The Santa Ynez Mountains offer biking, hiking, naturalist excursions, hang gliding and rock climbing opportunities. Los Padres National Forest (, California’s second largest national forest with wilderness areas, lakes, streams and plenty of workout terrain, boasts a variety of trails that wrap around the mountains and afford expansive views of the rugged coastline. For more stunning views, check out Figueroa Mountain, where cyclists train. Figueroa Mountain is a spectacular site for watching the seasons change: the leaves turn colors in late fall, snow collects in higher altitudes in the winter, and an extraordinary display of wildflowers bloom in the spring.

For young Picassos, the Santa Barbara Museum of Art ( Children’s Gallery offers children the chance to create their own masterpieces while learning about art. For those drawn to the skies, take off to the Santa Maria Museum of Flight (, where 11 actual aircraft—including a Bowers Flybaby, 1929 Fleet Model 2, and Rand KR-2—await exploration. Also in Santa Maria, the Santa Maria Valley Discovery Museum ( offers interactive exhibits such as Bubble Machine, Tar Pit, and Discovery Cove.

Marked with a giant baby blue skeleton, the Santa Barbara Museum of Natural History ( is a must-see for curious kids. Specializing in California and North American West Coast natural history, highlights include marine displays, interactive computers, hands-on activities, the insect area, Lizard Lounge and planetarium. For a taste of the Wild West, mosey on over to Santa Barbara Carriage and Western Arts Museum ( on Castillo Street. This 11,000-square foot museum offers exhibits dating back more than 300 years, including horse-drawn carts and carriages used by pioneer Santa Barbara families, buggies, stagecoaches, army wagons and a bright red steam pumper used for firefighting.

Track down the trains at the South Coast Railroad Museum ( in neighboring Goleta. This museum highlights a restored yellow and brown Victorian 1901 Southern Pacific Depot. History buffs will enjoy antique railroad artifacts, a collection of rare photographs and exhibits, including a 300 square-foot model railroad and a miniature choo-choo for kids. For two-wheeled enthusiasts, the Solvang Vintage Motorcycle Museum (, located in Solvang Village Square, features changing exhibits of classic motorcycles and bicycles from a permanent collection of 100. Check out a rare 1955 Matchless G64, a 1966 Honda Sport Cub and Vincent Black Lighting, one of only 30 built.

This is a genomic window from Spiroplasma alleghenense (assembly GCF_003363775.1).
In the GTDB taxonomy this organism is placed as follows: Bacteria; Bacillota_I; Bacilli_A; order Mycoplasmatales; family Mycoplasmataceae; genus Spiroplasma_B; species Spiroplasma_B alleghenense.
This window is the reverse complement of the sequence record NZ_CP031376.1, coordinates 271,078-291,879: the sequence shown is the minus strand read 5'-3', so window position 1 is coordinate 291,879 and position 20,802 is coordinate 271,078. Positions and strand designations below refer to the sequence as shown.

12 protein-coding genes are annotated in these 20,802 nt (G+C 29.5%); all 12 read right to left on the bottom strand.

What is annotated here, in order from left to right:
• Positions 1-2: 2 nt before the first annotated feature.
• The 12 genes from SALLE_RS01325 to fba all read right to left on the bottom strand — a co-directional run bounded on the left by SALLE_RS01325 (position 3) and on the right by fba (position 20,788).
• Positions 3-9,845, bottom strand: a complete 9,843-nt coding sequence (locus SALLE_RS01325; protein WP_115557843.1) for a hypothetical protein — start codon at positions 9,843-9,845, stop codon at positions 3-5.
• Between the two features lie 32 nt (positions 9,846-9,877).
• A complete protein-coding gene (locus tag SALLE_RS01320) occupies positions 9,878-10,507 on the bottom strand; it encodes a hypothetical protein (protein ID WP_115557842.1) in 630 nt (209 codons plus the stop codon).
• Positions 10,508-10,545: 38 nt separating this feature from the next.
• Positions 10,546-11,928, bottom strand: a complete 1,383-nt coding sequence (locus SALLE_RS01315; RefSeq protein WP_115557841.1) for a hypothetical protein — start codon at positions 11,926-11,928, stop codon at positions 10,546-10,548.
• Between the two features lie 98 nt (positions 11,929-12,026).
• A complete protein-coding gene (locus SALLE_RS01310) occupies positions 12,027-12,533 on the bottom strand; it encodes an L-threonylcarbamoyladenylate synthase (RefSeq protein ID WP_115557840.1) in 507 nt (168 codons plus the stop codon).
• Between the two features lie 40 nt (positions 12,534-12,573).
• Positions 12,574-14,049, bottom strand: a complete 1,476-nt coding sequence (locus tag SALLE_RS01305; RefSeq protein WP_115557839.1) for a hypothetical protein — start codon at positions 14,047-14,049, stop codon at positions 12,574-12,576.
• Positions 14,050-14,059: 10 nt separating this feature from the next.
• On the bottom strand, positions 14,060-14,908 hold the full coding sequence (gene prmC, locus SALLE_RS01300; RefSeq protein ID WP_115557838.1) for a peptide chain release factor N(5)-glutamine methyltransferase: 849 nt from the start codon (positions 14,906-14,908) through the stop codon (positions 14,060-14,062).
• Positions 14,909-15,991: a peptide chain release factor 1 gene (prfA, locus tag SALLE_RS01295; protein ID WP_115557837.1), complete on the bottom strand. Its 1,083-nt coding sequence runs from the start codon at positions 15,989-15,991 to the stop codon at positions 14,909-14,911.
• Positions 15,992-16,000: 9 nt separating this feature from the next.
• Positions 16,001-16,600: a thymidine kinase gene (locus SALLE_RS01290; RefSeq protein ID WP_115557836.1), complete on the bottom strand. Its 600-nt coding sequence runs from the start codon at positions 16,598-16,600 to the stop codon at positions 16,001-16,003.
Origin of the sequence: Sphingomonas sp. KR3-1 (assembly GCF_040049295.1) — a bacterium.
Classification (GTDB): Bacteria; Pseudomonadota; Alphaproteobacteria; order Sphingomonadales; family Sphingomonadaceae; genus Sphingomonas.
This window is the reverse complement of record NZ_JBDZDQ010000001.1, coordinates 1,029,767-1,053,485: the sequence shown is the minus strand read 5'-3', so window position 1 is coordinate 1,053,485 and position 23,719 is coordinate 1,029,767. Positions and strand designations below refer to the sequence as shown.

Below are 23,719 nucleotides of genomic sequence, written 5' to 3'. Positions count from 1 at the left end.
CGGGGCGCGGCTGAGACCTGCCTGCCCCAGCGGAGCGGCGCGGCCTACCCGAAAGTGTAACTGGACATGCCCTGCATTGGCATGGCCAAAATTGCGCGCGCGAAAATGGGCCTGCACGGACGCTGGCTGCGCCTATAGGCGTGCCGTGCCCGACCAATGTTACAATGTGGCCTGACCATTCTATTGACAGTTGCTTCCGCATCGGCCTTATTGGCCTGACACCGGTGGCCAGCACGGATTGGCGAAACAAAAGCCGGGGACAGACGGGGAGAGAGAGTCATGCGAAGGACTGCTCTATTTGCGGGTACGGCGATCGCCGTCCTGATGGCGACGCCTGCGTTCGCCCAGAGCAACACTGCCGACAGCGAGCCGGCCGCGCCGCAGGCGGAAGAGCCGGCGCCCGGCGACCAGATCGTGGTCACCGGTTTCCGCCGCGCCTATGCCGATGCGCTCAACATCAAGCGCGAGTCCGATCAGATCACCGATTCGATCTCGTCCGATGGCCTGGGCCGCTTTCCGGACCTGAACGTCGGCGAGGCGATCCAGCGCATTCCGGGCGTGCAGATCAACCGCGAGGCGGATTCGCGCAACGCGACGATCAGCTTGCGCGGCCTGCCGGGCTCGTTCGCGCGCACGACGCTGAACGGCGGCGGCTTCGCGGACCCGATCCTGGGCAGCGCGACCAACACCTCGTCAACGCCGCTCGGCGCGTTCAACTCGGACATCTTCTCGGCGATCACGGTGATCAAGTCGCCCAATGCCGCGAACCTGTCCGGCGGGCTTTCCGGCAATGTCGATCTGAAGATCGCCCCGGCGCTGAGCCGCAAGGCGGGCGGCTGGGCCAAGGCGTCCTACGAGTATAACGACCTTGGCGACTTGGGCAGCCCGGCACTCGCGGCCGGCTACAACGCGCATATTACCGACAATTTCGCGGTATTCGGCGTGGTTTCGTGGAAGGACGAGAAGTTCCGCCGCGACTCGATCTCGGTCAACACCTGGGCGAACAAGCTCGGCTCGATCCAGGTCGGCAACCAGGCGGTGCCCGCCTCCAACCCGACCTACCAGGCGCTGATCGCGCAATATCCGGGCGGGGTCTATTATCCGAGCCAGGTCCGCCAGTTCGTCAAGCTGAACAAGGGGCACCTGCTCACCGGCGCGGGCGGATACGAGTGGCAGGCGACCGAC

A great pit stop just north of Santa Barbara is the Coronado Butterfly Preserve ( Monarch madness hits full throttle November through March as hundreds of thousands of butterflies check into their winter digs along Goleta’s shoreline. The 9.3-acre eucalyptus grove adjacent to the beach is easily accessible by a flat dirt path that weaves throughout the grove and out to the bluffs above the beach. Look for clusters of orange and black as you walk along peaceful, well-signed footpaths surrounded by indigenous wildlife. Paths lead off in all directions for a moderate afternoon hike.

A days’ swing through Santa Barbara’s rugged outback is certain to spur a smile. Just 29 miles northwest of downtown is a rich and rural wine country with enough unique farms to qualify for wild animal kingdom status. Start at Quicksilver Miniature Horse Ranch ( for a stunning show of 34-inch horses prancing around the grassy meadows of this 20-acre high-tech training facility located between Solvang and Ballard. Eye candy for kids, Quicksilver is one of the largest miniature horse facilities on the West Coast. Originally bred in Europe as pets for royalty, the horses were imported to the United States in the 1930s to work the coalmines. Today, these lovable equines are bred as pets. A short drive away, Nojoqui Falls is a daytrip destination certain to blow off steam. Chill out with a picnic or barbecue at the park tucked along Alisal Road, just outside of Solvang. After lunch, trek to see the seasonal 100-ft. bridal veil waterfall via an easy, 15-minute uphill walk along the creek under a canopy of live oak trees.

When the potbelly pigs for pets went bust, Little Orphan Hammies ( stepped in with a five-acre “rescue” farm. It is conveniently located just a turn or two outside of a residential area in Solvang. Upon appointment only, kids can get up close and personal with nearly 100+ pigs, each with its own private painted residence enshrined with such glamorous names as “Madonna.” Nearby on Highway 246, fine feathered friends rush up to the fence to greet you at Ostrich Land (, a 33-acre breeding farm with a small road-side shop selling fresh eggs, meat, feathers and egg art. Across from the ostriches, gated corals house a cache of emus. Straight out of Star Wars, these oversized fluffs with gawking necks and bulging eyes can be a bit scary for small ones; stand at a distance. Visitors not afraid to get close can feed the ostriches and emus for a small fee.

Calling all cowgirls and cowboys for an unbridled adventure at the “Return to Freedom” American Wild Horse Sanctuary ( This 310-acre living museum in Lompoc is a hands-off habitat for a diverse variety of horses living in their natural herd groups. Spend a fun family afternoon immersed in the joys of the wild horse experience with a Sanctuary Tour, or delve into the three-hour Adventure Walk.

For families seeking a more docile day, spirit over to Cachuma Lake Recreation Area. This small lake tucked within an oak-shrouded valley is a fishing paradise with abundant trout, bass and catfish. Rent a boat and pack a lunch. View seasonal wildlife and eagles on naturalist-led cruises aboard the open-air Osprey. For a true walk on the wild side, check into one of the park’s seven Mongolian yurts.

Artists-in-training and history buffs might enjoy a quick stop to visit the historic Chumash Painted Cave State Historic Park (, the site of preserved cave paintings depicting the life and times of the local Chumash Indians hundreds of years ago. Located in a steep canyon on Painted Cave Road, just off of the San Marcos Pass (Highway 154), this sandstone cave is accessed by a short hike. The religious drawings by Chumash Native Americans, as well as likenesses of coastal fishermen that date back to the 1600s, can be viewed through protective bars. Local hiking trails connect throughout the Los Padres National Forest for an all-day outing.